Money v. Health

It’s not all about the money, not even on a go board. Health of the groups should always come first! Streamed originally on Twitch. Streams every Friday at 6pm Helsinki time.


NGD online league restarted

From June 2020 on, we are reinstating the ngd online league. Our core service remains the same, but we have made a few modernisations:

  • KataGo analysis (on 200 playouts) is provided along the ‘human comments’, and
  • our lectures are changed to video format and are open to everybody, even non-participants.

We hope that the change to our lecture format will help attract more new people to the game. Also, since we have reduced the amount of ‘exclusive’ content, we have lowered our two-month participation fees to €40 and €80 (from €50 and €90). We are confident you will not find more cost-efficient professional go teaching anywhere on the internet!

For more detailed information, please check out our online league page.


How to limit cheating in online go?

The last 1–2 years have seen a sharp increase in cheating in online go, especially on higher dan levels. I, personally, have almost completely quit online go, as it not only takes a considerable amount time to find an opponent of similar level, but also the chances of the opponent’s consulting an ai are high. If I want to train …

Read the full post here!


Original tsumego #1

Black to play; find the best result for both players.

Solution

On the challenges of English go terminology

When I first became insei in 2011, I found that there was a wealth of Japanese go terminology that I needed to learn to study the game. My teacher had set me up with an ideal study setting: once a week, I met with young Japanese professionals in a study meeting where I learned how to play the game and …

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Why do I play go?

Recently I noticed that Vit Brunner, who hosts several classic tsumego collections on his website, posted a questionnaire on why people play go. After giving it some thought, I decided to elaborate on my own reasons here on the ngd website.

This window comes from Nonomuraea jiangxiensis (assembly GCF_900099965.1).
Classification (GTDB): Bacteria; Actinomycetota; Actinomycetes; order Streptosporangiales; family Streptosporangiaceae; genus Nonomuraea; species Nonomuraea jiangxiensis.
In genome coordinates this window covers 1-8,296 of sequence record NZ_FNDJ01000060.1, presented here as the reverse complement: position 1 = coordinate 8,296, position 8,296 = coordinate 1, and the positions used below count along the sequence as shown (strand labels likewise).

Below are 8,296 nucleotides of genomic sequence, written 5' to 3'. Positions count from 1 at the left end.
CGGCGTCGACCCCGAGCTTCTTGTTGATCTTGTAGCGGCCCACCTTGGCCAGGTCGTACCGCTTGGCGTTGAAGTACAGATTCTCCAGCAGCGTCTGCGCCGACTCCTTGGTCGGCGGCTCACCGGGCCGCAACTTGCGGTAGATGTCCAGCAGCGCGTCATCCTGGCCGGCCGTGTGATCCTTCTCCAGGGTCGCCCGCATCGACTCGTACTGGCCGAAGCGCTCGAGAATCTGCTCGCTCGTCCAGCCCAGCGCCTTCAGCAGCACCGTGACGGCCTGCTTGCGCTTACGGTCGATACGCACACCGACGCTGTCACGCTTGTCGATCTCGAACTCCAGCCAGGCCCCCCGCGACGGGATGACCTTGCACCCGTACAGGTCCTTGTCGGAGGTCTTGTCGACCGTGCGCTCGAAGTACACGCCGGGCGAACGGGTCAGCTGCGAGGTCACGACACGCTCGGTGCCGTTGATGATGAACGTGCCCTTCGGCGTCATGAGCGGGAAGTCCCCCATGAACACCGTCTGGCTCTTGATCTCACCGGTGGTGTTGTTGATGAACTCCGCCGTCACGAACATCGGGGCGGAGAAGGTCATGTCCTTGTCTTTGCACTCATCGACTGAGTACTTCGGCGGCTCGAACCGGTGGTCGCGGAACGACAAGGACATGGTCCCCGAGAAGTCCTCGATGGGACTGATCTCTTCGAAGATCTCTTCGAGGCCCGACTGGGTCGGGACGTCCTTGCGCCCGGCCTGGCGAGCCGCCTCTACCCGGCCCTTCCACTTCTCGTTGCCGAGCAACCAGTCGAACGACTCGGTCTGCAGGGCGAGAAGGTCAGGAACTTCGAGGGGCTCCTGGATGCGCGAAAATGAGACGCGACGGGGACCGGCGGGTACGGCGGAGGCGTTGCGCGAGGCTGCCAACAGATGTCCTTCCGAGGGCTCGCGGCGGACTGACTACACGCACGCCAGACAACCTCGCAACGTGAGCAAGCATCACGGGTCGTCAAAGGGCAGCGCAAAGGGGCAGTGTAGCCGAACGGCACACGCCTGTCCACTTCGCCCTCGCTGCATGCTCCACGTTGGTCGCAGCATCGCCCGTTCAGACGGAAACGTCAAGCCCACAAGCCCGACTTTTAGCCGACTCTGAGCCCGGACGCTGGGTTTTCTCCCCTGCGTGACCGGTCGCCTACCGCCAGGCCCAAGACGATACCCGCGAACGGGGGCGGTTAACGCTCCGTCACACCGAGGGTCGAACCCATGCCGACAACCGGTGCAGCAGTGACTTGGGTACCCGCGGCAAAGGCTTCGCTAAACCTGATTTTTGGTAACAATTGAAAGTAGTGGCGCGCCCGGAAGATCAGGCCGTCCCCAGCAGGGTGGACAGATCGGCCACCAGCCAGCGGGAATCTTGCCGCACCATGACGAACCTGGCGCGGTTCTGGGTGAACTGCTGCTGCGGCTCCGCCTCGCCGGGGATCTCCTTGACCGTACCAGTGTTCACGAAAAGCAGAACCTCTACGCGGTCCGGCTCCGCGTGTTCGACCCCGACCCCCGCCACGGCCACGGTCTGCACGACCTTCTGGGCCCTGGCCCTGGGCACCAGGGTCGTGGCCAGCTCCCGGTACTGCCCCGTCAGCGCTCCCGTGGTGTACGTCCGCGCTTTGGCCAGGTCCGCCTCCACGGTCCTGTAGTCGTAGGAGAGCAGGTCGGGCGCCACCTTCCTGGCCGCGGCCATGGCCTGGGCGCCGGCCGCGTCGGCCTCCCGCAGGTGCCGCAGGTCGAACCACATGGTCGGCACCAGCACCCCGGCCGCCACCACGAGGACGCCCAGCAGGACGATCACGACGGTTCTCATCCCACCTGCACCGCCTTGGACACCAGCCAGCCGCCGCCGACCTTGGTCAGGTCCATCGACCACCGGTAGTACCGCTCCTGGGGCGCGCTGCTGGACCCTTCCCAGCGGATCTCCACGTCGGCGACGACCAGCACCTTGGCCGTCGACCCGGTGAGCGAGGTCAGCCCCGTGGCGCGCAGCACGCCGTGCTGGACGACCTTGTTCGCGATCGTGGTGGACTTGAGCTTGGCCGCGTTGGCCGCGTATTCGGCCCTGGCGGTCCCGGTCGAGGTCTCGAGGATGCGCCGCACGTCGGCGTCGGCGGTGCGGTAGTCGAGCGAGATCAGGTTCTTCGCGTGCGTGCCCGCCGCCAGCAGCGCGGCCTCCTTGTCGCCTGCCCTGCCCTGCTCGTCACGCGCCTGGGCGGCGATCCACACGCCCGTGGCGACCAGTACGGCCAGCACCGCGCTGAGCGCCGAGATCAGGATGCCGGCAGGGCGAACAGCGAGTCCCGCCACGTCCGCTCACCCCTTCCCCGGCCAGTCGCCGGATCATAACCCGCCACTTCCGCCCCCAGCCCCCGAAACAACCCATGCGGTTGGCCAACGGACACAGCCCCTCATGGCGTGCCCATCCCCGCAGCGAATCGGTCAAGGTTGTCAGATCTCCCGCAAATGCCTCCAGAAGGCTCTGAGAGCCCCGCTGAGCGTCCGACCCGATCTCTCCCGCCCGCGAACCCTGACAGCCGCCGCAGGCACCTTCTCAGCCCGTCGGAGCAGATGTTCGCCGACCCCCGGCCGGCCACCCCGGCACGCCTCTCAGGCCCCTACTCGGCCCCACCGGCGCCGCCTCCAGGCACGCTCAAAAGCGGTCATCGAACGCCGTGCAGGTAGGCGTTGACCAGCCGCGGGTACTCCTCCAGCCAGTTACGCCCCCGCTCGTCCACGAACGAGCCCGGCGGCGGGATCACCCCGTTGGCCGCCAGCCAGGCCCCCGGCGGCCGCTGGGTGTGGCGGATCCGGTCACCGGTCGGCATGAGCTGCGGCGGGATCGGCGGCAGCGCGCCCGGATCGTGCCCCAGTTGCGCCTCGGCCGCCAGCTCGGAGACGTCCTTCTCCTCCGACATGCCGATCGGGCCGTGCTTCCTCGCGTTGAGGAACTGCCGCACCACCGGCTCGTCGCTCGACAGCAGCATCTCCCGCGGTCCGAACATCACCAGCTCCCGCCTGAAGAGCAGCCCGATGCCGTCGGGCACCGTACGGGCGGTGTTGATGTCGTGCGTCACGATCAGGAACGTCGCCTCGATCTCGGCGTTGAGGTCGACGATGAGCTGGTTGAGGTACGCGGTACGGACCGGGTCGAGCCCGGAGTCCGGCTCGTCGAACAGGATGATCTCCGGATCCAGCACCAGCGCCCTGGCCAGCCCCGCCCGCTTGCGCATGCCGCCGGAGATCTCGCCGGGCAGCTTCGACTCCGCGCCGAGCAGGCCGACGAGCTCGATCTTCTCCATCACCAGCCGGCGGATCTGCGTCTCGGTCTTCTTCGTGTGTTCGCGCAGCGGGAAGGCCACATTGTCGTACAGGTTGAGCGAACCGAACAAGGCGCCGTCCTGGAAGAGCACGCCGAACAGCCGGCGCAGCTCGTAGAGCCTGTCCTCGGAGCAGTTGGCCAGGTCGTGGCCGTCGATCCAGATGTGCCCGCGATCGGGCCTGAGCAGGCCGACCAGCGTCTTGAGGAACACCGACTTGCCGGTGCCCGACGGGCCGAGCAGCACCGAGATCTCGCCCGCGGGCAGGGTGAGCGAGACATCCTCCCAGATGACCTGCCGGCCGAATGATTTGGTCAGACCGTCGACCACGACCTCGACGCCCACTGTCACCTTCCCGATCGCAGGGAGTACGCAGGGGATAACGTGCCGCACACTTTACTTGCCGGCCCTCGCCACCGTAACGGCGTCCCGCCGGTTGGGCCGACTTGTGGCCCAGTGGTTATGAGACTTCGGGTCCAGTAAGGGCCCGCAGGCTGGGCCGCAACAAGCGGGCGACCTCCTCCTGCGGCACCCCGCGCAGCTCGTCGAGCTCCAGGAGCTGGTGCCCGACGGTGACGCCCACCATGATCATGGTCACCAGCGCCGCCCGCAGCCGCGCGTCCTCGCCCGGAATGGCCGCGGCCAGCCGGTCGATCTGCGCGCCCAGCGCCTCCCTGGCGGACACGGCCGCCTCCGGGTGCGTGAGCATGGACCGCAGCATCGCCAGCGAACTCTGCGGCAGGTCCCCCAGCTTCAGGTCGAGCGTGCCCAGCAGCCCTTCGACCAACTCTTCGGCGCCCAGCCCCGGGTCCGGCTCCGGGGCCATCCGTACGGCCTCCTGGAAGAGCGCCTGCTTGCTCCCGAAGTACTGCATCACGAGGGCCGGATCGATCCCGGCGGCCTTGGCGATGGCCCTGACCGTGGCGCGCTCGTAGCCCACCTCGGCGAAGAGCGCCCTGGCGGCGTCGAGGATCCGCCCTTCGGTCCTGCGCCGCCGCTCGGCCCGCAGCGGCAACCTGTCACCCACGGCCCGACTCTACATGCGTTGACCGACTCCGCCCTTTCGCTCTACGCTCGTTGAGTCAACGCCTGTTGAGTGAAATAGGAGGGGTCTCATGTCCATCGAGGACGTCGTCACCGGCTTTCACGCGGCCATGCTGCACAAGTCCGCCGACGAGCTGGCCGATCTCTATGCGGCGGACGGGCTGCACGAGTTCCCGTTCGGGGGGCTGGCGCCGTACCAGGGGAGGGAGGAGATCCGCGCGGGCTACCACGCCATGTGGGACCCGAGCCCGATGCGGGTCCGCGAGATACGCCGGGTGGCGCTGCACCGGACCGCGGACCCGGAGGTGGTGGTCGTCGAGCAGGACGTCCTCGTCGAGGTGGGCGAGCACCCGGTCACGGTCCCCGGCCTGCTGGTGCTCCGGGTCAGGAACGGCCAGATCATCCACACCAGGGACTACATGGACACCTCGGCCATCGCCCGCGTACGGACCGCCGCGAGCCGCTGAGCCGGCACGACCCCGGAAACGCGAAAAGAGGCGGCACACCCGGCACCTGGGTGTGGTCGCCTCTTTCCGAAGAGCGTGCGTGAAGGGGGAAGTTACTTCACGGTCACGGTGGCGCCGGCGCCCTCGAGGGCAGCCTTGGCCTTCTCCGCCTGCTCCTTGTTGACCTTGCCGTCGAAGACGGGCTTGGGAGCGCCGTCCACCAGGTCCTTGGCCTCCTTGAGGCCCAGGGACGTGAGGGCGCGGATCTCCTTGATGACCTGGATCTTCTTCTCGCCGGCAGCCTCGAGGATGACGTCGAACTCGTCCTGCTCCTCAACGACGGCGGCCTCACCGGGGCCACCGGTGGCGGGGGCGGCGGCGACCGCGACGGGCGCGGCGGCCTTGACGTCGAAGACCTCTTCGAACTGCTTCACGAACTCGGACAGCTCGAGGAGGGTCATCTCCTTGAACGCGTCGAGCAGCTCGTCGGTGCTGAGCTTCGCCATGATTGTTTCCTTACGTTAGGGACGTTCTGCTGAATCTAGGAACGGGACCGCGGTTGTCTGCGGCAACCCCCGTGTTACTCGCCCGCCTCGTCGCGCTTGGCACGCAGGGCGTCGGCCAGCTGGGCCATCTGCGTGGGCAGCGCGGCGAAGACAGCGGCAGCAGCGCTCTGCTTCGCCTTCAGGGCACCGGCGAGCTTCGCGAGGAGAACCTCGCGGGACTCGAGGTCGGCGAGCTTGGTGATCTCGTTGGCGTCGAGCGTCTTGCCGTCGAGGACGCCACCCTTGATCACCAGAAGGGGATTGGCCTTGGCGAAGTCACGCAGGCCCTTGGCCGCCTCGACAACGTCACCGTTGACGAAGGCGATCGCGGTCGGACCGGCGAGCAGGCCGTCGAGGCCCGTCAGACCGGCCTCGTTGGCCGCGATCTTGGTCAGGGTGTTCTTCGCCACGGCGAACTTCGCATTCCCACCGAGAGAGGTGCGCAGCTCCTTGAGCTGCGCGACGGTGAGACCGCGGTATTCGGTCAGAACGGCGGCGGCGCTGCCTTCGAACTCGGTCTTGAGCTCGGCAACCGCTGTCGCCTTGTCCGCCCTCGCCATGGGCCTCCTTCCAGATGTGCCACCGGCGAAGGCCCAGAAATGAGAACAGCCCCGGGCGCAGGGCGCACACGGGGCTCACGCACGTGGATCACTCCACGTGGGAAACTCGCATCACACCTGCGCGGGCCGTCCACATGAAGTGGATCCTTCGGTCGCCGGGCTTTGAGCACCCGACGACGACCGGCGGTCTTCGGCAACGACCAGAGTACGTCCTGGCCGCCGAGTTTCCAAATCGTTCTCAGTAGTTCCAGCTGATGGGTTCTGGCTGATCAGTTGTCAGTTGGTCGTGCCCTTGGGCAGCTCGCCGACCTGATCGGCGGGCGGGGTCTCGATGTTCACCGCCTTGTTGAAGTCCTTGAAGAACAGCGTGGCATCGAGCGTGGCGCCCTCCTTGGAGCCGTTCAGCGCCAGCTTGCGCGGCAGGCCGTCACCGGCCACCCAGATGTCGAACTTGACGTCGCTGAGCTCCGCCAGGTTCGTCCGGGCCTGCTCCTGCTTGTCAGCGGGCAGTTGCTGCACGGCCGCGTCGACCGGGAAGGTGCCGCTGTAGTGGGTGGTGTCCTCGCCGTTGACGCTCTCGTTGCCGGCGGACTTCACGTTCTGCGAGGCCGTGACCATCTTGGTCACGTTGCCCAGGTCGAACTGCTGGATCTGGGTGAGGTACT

Usually, when somebody writes on the topic, they give what I would call the ‘standard list of benefits’, …

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Endgame’s third dimension

Endgame theory books generally focus either on move value calculations or endgame tesuji. While these both are of course important – calculations for figuring which move to play first and tesuji for cultivating a sensitivity to key moves and weak points – they miss out on a third aspect that I feel is just as important.

During an actual game, …

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All you need is 1.0

If you’re not a professional player, your goal should be to do only one thing at the time. In this compilation we talk about this method of playing. Streamed originally on Twitch. Streams every Friday at 6pm Helsinki time.


How should we teach go to new players?

Go is a notoriously difficult game to market to new people.

Just consider the proverb, ‘lose your first fifty games as quickly as possible’: an average game on a small board probably takes at least 15 minutes when you’re getting your bearings, so the proverb basically tells you to lose 12.5 hours in a row just to get started. …

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Table: Values of handicap stone settings

This continues tangentially from the ‘ranking system’s crisis’ post.

The handicap stone system is one of the most lauded features of go. Most purely skill-based board games such as chess and shōgi have to depend on seemingly arbitrary methods to even out a game between two players of different skill; for example in the case of chess, by …

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